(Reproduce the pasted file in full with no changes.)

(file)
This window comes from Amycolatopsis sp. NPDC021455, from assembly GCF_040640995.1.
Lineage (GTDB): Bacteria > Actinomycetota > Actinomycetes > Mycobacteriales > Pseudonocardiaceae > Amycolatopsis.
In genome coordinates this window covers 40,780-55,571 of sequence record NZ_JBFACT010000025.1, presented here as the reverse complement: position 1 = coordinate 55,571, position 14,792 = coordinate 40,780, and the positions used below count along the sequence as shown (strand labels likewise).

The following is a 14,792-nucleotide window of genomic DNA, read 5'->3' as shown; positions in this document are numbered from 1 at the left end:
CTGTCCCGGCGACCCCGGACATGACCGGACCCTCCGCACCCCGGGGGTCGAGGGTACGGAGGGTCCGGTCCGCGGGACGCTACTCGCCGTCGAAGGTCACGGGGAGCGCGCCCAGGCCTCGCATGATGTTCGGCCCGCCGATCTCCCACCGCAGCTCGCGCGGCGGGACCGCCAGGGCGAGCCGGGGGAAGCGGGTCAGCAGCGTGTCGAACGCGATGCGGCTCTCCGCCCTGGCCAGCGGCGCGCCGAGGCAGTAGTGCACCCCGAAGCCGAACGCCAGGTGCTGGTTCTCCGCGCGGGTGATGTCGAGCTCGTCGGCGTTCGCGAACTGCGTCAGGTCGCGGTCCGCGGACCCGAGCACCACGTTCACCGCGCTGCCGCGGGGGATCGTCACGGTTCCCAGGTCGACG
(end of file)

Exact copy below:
This window comes from Amycolatopsis sp. NPDC021455, from assembly GCF_040640995.1.
Lineage (GTDB): Bacteria > Actinomycetota > Actinomycetes > Mycobacteriales > Pseudonocardiaceae > Amycolatopsis.
In genome coordinates this window covers 40,780-55,571 of sequence record NZ_JBFACT010000025.1, presented here as the reverse complement: position 1 = coordinate 55,571, position 14,792 = coordinate 40,780, and the positions used below count along the sequence as shown (strand labels likewise).

The following is a 14,792-nucleotide window of genomic DNA, read 5'->3' as shown; positions in this document are numbered from 1 at the left end:
CTGTCCCGGCGACCCCGGACATGACCGGACCCTCCGCACCCCGGGGGTCGAGGGTACGGAGGGTCCGGTCCGCGGGACGCTACTCGCCGTCGAAGGTCACGGGGAGCGCGCCCAGGCCTCGCATGATGTTCGGCCCGCCGATCTCCCACCGCAGCTCGCGCGGCGGGACCGCCAGGGCGAGCCGGGGGAAGCGGGTCAGCAGCGTGTCGAACGCGATGCGGCTCTCCGCCCTGGCCAGCGGCGCGCCGAGGCAGTAGTGCACCCCGAAGCCGAACGCCAGGTGCTGGTTCTCCGCGCGGGTGATGTCGAGCTCGTCGGCGTTCGCGAACTGCGTCAGGTCGCGGTCCGCGGACCCGAGCACCACGTTCACCGCGCTGCCGCGGGGGATCGTCACGGTTCCCAGGTCGACG